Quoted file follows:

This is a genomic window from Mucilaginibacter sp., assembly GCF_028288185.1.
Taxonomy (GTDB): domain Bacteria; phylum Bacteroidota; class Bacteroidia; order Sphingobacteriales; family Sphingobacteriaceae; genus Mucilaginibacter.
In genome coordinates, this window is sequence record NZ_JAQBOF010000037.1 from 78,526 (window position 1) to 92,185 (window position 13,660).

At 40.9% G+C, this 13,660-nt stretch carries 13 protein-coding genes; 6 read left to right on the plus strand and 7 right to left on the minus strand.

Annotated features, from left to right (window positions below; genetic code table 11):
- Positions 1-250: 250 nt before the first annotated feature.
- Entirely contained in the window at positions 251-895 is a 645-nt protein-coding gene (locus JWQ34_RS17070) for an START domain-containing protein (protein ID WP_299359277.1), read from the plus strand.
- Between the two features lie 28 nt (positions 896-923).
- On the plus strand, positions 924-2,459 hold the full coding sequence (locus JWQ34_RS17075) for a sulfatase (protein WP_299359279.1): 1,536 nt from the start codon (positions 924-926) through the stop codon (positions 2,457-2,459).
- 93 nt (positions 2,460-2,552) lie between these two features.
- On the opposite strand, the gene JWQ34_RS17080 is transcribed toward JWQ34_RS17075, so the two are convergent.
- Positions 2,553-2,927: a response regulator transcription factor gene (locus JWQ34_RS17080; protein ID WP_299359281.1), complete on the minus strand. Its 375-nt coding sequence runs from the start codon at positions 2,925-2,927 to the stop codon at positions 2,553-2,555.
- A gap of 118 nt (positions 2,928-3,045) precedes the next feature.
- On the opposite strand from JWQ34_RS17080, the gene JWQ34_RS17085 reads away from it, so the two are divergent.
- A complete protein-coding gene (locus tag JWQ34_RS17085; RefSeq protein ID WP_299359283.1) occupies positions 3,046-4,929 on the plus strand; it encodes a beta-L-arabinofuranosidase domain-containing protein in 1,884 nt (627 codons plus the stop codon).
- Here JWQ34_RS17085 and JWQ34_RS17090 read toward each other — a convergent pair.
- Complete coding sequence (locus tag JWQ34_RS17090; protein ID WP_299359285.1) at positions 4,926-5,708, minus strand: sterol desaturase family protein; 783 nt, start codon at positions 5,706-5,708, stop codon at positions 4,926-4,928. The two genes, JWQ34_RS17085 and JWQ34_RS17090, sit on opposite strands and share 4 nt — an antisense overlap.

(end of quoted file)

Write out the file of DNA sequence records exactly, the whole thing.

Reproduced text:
This is a genomic window from Mucilaginibacter sp., assembly GCF_028288185.1.
Taxonomy (GTDB): domain Bacteria; phylum Bacteroidota; class Bacteroidia; order Sphingobacteriales; family Sphingobacteriaceae; genus Mucilaginibacter.
In genome coordinates, this window is sequence record NZ_JAQBOF010000037.1 from 78,526 (window position 1) to 92,185 (window position 13,660).

At 40.9% G+C, this 13,660-nt stretch carries 13 protein-coding genes; 6 read left to right on the plus strand and 7 right to left on the minus strand.

Annotated features, from left to right (window positions below; genetic code table 11):
- Positions 1-250: 250 nt before the first annotated feature.
- Entirely contained in the window at positions 251-895 is a 645-nt protein-coding gene (locus JWQ34_RS17070) for an START domain-containing protein (protein ID WP_299359277.1), read from the plus strand.
- Between the two features lie 28 nt (positions 896-923).
- On the plus strand, positions 924-2,459 hold the full coding sequence (locus JWQ34_RS17075) for a sulfatase (protein WP_299359279.1): 1,536 nt from the start codon (positions 924-926) through the stop codon (positions 2,457-2,459).
- 93 nt (positions 2,460-2,552) lie between these two features.
- On the opposite strand, the gene JWQ34_RS17080 is transcribed toward JWQ34_RS17075, so the two are convergent.
- Positions 2,553-2,927: a response regulator transcription factor gene (locus JWQ34_RS17080; protein ID WP_299359281.1), complete on the minus strand. Its 375-nt coding sequence runs from the start codon at positions 2,925-2,927 to the stop codon at positions 2,553-2,555.
- A gap of 118 nt (positions 2,928-3,045) precedes the next feature.
- On the opposite strand from JWQ34_RS17080, the gene JWQ34_RS17085 reads away from it, so the two are divergent.
- A complete protein-coding gene (locus tag JWQ34_RS17085; RefSeq protein ID WP_299359283.1) occupies positions 3,046-4,929 on the plus strand; it encodes a beta-L-arabinofuranosidase domain-containing protein in 1,884 nt (627 codons plus the stop codon).
- Here JWQ34_RS17085 and JWQ34_RS17090 read toward each other — a convergent pair.
- Complete coding sequence (locus tag JWQ34_RS17090; protein ID WP_299359285.1) at positions 4,926-5,708, minus strand: sterol desaturase family protein; 783 nt, start codon at positions 5,706-5,708, stop codon at positions 4,926-4,928. The two genes, JWQ34_RS17085 and JWQ34_RS17090, sit on opposite strands and share 4 nt — an antisense overlap.